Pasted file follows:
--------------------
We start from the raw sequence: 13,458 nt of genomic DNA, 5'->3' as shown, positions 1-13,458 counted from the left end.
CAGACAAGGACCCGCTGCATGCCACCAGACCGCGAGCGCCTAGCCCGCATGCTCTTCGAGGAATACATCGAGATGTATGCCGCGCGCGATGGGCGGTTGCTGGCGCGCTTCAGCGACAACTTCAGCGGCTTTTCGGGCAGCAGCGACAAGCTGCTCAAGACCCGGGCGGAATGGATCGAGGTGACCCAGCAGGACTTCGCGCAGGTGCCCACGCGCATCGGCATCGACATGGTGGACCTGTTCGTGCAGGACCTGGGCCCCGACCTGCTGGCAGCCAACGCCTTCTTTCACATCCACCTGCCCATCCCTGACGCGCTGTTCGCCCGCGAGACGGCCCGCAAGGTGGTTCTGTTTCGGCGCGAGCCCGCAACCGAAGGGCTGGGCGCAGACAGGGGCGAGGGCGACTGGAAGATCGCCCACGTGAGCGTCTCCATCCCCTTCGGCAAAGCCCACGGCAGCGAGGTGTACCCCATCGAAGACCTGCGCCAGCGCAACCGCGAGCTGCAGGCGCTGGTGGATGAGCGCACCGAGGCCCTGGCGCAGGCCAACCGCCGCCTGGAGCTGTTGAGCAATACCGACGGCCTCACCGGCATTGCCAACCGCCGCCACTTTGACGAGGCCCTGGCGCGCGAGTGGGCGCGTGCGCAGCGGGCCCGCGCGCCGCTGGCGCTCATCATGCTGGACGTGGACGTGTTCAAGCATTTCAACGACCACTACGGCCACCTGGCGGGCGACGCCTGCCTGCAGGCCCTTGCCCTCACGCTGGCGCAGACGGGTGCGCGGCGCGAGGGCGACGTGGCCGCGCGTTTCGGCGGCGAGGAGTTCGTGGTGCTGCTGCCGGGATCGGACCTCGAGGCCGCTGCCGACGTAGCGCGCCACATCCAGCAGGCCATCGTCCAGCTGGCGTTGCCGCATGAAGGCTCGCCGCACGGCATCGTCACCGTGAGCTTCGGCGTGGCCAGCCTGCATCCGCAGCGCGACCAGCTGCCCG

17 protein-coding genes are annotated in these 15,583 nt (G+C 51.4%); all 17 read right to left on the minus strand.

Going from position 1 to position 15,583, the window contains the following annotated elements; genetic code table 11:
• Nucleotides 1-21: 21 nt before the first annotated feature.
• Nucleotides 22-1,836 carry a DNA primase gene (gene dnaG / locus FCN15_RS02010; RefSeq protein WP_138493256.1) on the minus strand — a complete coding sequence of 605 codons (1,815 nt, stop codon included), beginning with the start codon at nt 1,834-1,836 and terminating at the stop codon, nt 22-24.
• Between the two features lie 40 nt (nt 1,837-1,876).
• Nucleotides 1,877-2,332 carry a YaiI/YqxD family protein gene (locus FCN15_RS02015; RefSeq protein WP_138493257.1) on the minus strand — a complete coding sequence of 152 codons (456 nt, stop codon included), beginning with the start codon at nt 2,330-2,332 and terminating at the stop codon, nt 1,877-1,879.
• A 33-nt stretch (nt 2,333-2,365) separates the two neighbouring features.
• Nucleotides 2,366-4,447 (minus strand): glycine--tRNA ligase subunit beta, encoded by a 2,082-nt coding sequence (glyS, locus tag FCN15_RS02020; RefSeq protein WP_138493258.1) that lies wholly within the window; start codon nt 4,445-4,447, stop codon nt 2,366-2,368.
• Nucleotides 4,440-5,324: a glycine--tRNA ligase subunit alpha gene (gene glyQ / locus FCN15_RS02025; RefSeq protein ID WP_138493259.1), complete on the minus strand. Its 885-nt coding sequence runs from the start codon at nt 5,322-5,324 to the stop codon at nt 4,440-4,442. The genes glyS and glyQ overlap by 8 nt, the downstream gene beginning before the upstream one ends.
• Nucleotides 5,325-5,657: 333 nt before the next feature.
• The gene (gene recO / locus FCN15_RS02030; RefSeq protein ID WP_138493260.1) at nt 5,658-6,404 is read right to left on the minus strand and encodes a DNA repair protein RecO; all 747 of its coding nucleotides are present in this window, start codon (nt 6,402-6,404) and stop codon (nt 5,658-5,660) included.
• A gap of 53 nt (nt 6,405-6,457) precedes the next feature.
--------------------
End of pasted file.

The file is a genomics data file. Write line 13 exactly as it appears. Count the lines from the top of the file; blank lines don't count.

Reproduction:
• The gene (gene recO / locus FCN15_RS02030; RefSeq protein ID WP_138493260.1) at nt 5,658-6,404 is read right to left on the minus strand and encodes a DNA repair protein RecO; all 747 of its coding nucleotides are present in this window, start codon (nt 6,402-6,404) and stop codon (nt 5,658-5,660) included.